In October 2008, the Park Service published an environmental assessment of the trail that included analysis of various environmental impacts. The environmental assessment analyzed three alternatives: Alternative A was a trail “constructed in the M-22/M-109 rights-of-way to the extent possible, only deviating where necessary due to physical or environmental constraints.” (PageID.1229); Alternative B, was a trail “in the M-22/M-109 rights-of-way, in many areas, but deviating from the highway corridor where possible to avoid physical or environmental constraints, provide access to natural, cultural, or recreation resources, and to promote a broader variety of experiences for the Trailway user” (PageID.1246); the environmental assessment also included a “no action” alternative, under which no Trailway would be constructed. Most importantly for the purposes of this case, Alternative A included a segment which tracked M-22, while Alternative B contained a segment that ran along Traverse Lake Road.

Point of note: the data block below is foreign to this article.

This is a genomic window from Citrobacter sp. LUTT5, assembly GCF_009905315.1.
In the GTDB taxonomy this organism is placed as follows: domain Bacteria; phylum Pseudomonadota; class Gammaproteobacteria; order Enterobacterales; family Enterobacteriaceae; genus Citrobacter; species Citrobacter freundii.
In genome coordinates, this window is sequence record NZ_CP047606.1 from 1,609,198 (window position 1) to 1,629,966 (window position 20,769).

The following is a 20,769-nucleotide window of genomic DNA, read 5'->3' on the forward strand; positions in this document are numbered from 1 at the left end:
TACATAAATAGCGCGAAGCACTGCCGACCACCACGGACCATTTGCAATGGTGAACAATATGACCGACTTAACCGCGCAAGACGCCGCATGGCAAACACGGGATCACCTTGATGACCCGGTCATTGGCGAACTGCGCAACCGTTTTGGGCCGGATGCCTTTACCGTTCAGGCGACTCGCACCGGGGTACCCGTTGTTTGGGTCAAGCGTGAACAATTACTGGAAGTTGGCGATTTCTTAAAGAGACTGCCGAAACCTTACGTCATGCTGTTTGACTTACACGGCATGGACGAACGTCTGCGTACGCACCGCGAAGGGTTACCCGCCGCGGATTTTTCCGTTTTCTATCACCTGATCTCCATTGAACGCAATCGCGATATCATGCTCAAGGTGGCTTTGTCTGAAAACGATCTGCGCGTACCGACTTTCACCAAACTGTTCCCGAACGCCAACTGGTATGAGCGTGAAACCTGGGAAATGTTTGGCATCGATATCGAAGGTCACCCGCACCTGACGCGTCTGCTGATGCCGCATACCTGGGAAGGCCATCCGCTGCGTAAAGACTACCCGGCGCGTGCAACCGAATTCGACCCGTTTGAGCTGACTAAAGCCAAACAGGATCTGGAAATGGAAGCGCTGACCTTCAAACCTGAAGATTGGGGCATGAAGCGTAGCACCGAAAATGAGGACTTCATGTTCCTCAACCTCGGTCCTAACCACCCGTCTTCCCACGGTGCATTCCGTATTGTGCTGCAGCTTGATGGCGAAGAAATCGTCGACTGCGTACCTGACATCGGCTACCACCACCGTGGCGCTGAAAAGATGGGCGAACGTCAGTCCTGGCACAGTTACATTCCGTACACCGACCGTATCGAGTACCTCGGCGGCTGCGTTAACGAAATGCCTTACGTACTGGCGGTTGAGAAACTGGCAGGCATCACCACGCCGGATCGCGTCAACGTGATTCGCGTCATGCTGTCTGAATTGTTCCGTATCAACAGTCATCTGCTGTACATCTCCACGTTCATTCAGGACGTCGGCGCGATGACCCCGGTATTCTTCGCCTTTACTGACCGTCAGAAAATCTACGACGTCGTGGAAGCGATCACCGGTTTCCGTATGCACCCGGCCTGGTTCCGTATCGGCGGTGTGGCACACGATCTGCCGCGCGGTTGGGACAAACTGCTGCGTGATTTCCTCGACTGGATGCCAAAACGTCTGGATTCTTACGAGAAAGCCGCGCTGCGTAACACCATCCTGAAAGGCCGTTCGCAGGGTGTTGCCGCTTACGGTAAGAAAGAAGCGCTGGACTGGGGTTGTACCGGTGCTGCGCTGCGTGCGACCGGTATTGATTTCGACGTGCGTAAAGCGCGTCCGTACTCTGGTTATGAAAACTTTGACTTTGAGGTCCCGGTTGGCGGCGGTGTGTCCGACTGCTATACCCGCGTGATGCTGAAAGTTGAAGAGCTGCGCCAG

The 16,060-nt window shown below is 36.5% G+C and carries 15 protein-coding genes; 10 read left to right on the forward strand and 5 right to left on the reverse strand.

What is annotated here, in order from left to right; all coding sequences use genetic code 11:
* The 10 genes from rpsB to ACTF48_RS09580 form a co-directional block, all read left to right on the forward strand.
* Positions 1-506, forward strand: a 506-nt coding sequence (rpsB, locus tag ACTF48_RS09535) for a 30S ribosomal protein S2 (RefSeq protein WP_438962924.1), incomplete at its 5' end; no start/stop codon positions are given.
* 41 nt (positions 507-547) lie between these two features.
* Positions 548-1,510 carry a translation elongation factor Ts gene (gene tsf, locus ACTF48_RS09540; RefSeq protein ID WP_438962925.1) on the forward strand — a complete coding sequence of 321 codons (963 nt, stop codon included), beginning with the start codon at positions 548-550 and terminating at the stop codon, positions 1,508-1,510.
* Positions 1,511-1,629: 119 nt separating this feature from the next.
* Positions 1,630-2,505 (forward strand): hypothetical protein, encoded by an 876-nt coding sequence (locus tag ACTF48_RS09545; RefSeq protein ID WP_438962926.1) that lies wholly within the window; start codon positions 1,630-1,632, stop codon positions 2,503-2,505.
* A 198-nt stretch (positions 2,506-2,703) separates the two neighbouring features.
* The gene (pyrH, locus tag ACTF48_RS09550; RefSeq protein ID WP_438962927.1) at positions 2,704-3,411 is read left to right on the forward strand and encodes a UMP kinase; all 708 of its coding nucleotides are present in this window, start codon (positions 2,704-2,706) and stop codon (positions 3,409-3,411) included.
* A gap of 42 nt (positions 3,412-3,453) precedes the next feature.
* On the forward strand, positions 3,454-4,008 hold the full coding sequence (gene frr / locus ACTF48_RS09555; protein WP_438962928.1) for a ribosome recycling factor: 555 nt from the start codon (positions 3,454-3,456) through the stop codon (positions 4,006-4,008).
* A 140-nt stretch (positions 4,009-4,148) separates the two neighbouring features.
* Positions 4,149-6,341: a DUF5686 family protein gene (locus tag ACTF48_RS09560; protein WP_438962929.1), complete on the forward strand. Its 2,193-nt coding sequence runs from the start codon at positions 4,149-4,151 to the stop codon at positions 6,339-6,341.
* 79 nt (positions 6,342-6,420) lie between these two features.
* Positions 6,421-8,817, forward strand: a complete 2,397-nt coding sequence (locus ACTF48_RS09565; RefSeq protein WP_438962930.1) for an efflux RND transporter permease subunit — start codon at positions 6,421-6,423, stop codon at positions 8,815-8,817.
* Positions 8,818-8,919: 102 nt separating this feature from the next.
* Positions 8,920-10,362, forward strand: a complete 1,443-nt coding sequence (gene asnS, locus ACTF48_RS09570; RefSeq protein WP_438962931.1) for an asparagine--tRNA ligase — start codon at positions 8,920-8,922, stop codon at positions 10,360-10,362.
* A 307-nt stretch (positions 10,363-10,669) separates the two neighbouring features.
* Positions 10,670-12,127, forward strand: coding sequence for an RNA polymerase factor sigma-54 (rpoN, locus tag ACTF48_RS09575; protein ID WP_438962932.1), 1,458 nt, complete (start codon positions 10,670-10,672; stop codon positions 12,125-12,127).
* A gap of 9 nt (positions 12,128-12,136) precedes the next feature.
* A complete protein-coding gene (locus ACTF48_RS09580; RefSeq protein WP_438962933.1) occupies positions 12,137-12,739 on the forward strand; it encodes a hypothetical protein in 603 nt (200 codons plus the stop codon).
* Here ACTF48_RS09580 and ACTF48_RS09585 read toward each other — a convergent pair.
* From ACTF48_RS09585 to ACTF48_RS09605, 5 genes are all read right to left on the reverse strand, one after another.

The Park Service held a 30-day comment period and an open house, ultimately receiving about 50 comments. The residents on Little Traverse Lake Road objected to various aspects of the proposed route, largely on the basis that it would increase traffic along Traverse Lake Road; that increased traffic would generate safety risks for hikers and bikers; that the trail would disrupt driveways, mailboxes, and utilities; that M-22 is a preferable route for the trail because it would channel trail users towards businesses along M-22; and that the trail would disrupt wildlife, habitat, and topography. (ECF No. 16-6 at PageID.1170-83, comments numbered 2, 8, 9, 11, 12, 13, 14, 16 -31, 37.) One comment proposed an alternative route. (ECF No. 16-6 at PageID.1177.)